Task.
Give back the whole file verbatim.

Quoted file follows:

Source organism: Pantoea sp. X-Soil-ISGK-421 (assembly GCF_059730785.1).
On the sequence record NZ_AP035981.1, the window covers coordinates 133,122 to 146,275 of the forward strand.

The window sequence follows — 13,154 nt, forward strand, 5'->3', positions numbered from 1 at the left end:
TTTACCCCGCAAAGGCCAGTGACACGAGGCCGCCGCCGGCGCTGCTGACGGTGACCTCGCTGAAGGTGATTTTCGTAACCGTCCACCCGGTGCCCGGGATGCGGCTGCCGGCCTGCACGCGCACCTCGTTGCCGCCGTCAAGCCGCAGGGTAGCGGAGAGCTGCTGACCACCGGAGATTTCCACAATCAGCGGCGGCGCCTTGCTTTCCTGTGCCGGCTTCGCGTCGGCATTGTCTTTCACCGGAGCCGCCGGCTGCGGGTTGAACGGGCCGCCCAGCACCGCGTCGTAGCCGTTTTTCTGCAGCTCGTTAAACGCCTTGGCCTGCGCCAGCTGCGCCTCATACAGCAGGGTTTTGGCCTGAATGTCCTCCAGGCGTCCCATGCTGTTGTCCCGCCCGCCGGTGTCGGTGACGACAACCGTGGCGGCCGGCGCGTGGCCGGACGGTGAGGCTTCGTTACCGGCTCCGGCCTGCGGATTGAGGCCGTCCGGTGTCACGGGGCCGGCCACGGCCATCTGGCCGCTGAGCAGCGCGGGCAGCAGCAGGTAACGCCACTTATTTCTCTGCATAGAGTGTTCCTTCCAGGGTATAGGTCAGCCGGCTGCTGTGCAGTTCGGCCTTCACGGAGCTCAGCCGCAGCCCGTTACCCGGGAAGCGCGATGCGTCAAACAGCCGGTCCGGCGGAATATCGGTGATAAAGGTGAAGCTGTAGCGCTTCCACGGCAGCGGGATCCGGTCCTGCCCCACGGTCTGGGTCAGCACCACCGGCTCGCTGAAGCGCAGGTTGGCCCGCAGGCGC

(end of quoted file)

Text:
Source organism: Pantoea sp. X-Soil-ISGK-421 (assembly GCF_059730785.1).
On the sequence record NZ_AP035981.1, the window covers coordinates 133,122 to 146,275 of the forward strand.

The window sequence follows — 13,154 nt, forward strand, 5'->3', positions numbered from 1 at the left end:
TTTACCCCGCAAAGGCCAGTGACACGAGGCCGCCGCCGGCGCTGCTGACGGTGACCTCGCTGAAGGTGATTTTCGTAACCGTCCACCCGGTGCCCGGGATGCGGCTGCCGGCCTGCACGCGCACCTCGTTGCCGCCGTCAAGCCGCAGGGTAGCGGAGAGCTGCTGACCACCGGAGATTTCCACAATCAGCGGCGGCGCCTTGCTTTCCTGTGCCGGCTTCGCGTCGGCATTGTCTTTCACCGGAGCCGCCGGCTGCGGGTTGAACGGGCCGCCCAGCACCGCGTCGTAGCCGTTTTTCTGCAGCTCGTTAAACGCCTTGGCCTGCGCCAGCTGCGCCTCATACAGCAGGGTTTTGGCCTGAATGTCCTCCAGGCGTCCCATGCTGTTGTCCCGCCCGCCGGTGTCGGTGACGACAACCGTGGCGGCCGGCGCGTGGCCGGACGGTGAGGCTTCGTTACCGGCTCCGGCCTGCGGATTGAGGCCGTCCGGTGTCACGGGGCCGGCCACGGCCATCTGGCCGCTGAGCAGCGCGGGCAGCAGCAGGTAACGCCACTTATTTCTCTGCATAGAGTGTTCCTTCCAGGGTATAGGTCAGCCGGCTGCTGTGCAGTTCGGCCTTCACGGAGCTCAGCCGCAGCCCGTTACCCGGGAAGCGCGATGCGTCAAACAGCCGGTCCGGCGGAATATCGGTGATAAAGGTGAAGCTGTAGCGCTTCCACGGCAGCGGGATCCGGTCCTGCCCCACGGTCTGGGTCAGCACCACCGGCTCGCTGAAGCGCAGGTTGGCCCGCAGGCGC